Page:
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Allen’s student research makes impact for Native communities
Editor’s Note — This is part of a weekly student conversation series highlighted as part of Native American Heritage Month on the University of Nebraska–Lincoln’s Medium page. The series will feature students who are making impacts on campus and beyond. This week, meet Sydney Allen, a member of the Oglala Sioux Tribe from Rapid City, South Dakota, who recently graduated with her master’s degree in civil engineering. On and off campus, she’s making a difference in Native American communities.
Talk a little bit about your personal and professional background.
I was a master’s student in Civil Engineering and my research was focused on transportation safety in rural areas and areas that are home to Native American Reservations. I am from Rapid City, South Dakota, and I am an enrolled member of the Oglala Sioux Tribe. I started my undergraduate degree in Civil Engineering at the South Dakota School of Mines and Technology. Although I enjoyed my time at Mines, I transferred to UNL in 2017, and finished my undergraduate degree in 2019.
What did you do in your time at the College of Engineering — and what did you enjoy about it?
I was a graduate research assistant through the Mid-America Transportation Center, and I was funded by a National Science Foundation National Research Traineeship. My thesis research was on safety associated with the transportation of hazardous material through rural areas, and areas that are home to Native American Reservations. Although Native Americans make up less than 2% of the population, on average two Native people are killed every day in motor vehicle crashes. For this reason, more resources and attention needs to be dedicated to addressing transportation safety on Native American Reservations. I feel incredibly lucky to be a part of the College of Engineering where I am able to research issues that are important to me, and hopefully make a difference in Native American communities.
How do you bring your own unique background to your role in the college or your professional life?
I was really fortunate to have found the Mid-America Transportation Center (MATC) after transferring to UNL as an undergraduate student back in 2017. Through MATC, I have mentored Native American students from the Winnebago Reservation and the Omaha Reservation in Nebraska through the Roads, Rails, and Racecars engineering after-school program. In addition to Roads, Rails, and Racecars, I have been a mentor for the annual Sovereign Native Youth STEM Leadership Academy. This is a great program where Native American high school kids from all over Nebraska spend a week in Lincoln learning about the many different careers in STEM.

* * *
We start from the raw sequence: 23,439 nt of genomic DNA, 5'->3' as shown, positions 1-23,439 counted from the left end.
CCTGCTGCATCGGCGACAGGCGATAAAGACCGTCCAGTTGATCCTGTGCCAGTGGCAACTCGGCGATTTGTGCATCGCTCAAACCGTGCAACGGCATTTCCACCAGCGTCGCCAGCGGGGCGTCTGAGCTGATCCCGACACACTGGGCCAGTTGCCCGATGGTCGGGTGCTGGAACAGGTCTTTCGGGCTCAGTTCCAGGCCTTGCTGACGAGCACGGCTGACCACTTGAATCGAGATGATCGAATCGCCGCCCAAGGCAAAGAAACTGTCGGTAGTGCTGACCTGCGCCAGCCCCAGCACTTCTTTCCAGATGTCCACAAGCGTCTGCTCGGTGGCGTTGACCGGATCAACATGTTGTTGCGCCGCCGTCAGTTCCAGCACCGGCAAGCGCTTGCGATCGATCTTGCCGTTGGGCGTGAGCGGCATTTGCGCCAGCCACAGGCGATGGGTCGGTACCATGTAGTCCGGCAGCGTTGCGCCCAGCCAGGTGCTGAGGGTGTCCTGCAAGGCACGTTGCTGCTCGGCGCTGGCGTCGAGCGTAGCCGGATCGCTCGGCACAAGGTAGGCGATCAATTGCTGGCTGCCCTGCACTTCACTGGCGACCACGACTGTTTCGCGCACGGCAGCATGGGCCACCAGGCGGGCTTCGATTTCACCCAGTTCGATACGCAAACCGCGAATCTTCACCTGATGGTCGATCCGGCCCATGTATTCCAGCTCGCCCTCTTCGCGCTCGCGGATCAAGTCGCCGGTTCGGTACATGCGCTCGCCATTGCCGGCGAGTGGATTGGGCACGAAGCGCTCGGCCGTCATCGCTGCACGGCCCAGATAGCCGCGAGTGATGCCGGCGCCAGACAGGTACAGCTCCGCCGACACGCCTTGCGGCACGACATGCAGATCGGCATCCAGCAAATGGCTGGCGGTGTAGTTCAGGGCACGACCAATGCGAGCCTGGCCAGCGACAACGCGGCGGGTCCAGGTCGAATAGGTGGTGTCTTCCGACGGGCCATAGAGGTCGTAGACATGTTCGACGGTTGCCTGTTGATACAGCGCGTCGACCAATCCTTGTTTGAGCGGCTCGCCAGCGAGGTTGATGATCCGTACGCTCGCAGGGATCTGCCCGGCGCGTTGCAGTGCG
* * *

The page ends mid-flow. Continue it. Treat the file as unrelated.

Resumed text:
I think this kind of mentoring is really important because we put an emphasis on showing kids that there are so many different paths in STEM, and they can choose any of them! By showing the kids how someone who looks like them, or grew up like them, has been successful in a STEM career, the concept starts to resonate with them, and they realize that they can do it too. Another program I have been able to be a part of is the Scholar’s Program. The Scholar’s Program focuses on encouraging students attending two-year programs at Tribal Colleges to go on to pursue a four-year degree. Through the Scholar’s Program, I have been able to share my experiences as a Native American college student, talk about why I decided to get an engineering degree, and give insights into what got me through my moments of self-doubt — because every student has had or will have those moments.
What do you hope to accomplish in your lifetime?
One goal I set — when I decided to get my master’s degree — was to someday teach at a tribal college. Specifically, I want to teach math and/or physics. Tribal colleges are generally two-year programs and are absolutely essential in preparing students for a four-year program. People sometimes shy away from pursuing STEM degrees because they don’t think that they are naturally good at math or physics, but I think that is a myth. Anyone who has a passion for it, and is willing to put in the effort, can succeed. That is why I want to teach at a tribal college — to give students a strong base in those subjects and raise their confidence levels. That way they are better prepared to successfully complete a STEM degree. Native people bring a unique perspective and we need more of us in a position to share that perspective and be heard.
Who inspires you?
My mom. She had my sister at the age of 20, and completed her bachelor’s degree in accounting as a single mom with a young child. Eleven years later, she went back to school to get a master’s degree in accounting and ended up doing her oral exams early, in February, because I was born in April. She has instilled the importance of education in my sister and me. She is an absolute superstar! When I was in school, if I ever felt overwhelmed, I would always think about my mom grinding to support herself and my sister while going to school full time. If she could do that — I can get through this.
What is your advice to students looking to make an impact?
Get involved with people who have goals that inspire you, and start building your network of contacts. I have been extremely fortunate to work with the Mid-America Transportation Center and, as a result, I have been able to develop a network of incredible people who are always trying to make an impact in Native American communities. Occasionally, I am able to be a part of those programs or projects. The first step is to just get involved. One of my favorite quotes is by Hillel, a first-century Jewish scholar, who said, “If not you, then who? If not now, when?”